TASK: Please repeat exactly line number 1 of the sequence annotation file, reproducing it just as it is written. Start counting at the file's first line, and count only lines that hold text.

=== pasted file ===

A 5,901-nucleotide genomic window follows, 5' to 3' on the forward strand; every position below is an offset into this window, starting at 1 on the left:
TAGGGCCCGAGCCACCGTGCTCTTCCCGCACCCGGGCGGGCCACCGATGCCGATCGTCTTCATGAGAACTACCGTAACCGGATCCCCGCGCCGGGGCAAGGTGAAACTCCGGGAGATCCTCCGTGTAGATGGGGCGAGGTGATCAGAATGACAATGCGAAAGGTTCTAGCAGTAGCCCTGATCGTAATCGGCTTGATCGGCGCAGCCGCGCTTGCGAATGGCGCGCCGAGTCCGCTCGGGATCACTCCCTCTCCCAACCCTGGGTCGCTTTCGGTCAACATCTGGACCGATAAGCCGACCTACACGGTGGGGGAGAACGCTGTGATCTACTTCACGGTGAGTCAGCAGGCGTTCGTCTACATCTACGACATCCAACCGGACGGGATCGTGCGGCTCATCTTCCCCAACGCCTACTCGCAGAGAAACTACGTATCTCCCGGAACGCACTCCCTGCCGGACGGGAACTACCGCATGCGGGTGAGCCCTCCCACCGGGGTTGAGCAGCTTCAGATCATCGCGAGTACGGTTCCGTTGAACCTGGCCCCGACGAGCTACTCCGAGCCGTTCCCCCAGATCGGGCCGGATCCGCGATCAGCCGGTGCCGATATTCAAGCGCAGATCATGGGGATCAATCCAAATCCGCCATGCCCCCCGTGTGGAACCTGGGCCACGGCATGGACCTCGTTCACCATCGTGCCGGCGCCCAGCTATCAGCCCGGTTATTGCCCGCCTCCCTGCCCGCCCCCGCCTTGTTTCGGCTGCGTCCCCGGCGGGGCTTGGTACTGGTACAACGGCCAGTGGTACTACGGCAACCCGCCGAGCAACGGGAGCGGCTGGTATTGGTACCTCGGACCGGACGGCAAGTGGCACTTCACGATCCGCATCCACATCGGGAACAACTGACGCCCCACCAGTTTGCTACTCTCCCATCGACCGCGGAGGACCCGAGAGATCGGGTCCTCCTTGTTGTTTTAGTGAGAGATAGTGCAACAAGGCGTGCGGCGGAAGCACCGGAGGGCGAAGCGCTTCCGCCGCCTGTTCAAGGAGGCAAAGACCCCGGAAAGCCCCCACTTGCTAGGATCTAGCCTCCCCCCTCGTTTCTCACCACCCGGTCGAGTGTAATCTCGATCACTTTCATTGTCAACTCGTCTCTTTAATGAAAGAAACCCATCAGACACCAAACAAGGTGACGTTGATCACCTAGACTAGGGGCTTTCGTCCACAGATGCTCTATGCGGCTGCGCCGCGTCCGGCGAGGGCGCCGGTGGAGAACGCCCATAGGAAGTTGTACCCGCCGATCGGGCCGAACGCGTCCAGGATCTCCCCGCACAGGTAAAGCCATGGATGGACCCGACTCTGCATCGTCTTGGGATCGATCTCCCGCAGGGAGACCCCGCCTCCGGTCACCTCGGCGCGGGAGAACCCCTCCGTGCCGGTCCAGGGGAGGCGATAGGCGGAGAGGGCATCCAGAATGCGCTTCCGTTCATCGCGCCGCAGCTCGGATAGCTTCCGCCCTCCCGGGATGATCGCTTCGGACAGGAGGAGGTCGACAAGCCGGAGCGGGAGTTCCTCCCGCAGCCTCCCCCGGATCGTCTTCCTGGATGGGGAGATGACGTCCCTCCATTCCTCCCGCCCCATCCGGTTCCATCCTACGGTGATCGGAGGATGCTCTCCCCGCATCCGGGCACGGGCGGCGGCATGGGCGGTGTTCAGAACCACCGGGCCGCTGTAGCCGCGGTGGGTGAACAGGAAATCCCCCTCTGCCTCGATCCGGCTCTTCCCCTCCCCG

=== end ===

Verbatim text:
A 5,901-nucleotide genomic window follows, 5' to 3' on the forward strand; every position below is an offset into this window, starting at 1 on the left: